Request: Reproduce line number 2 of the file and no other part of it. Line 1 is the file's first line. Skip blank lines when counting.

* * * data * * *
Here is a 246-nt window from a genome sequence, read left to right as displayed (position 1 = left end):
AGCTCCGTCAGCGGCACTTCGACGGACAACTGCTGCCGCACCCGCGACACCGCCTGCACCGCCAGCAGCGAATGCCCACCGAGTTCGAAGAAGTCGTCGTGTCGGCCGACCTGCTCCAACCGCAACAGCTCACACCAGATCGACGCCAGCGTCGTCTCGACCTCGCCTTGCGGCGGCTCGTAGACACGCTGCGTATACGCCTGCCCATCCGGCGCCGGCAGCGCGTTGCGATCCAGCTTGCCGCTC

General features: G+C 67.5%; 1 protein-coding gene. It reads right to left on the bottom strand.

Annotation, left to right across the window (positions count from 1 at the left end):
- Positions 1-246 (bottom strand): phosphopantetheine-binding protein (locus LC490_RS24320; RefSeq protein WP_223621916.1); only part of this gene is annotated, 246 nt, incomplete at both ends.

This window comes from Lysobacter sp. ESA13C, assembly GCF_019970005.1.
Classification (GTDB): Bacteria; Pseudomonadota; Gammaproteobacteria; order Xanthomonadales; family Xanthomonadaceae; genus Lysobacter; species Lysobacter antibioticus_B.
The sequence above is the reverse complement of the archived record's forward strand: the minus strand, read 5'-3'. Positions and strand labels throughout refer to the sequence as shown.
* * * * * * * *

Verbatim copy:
AGCTCCGTCAGCGGCACTTCGACGGACAACTGCTGCCGCACCCGCGACACCGCCTGCACCGCCAGCAGCGAATGCCCACCGAGTTCGAAGAAGTCGTCGTGTCGGCCGACCTGCTCCAACCGCAACAGCTCACACCAGATCGACGCCAGCGTCGTCTCGACCTCGCCTTGCGGCGGCTCGTAGACACGCTGCGTATACGCCTGCCCATCCGGCGCCGGCAGCGCGTTGCGATCCAGCTTGCCGCTC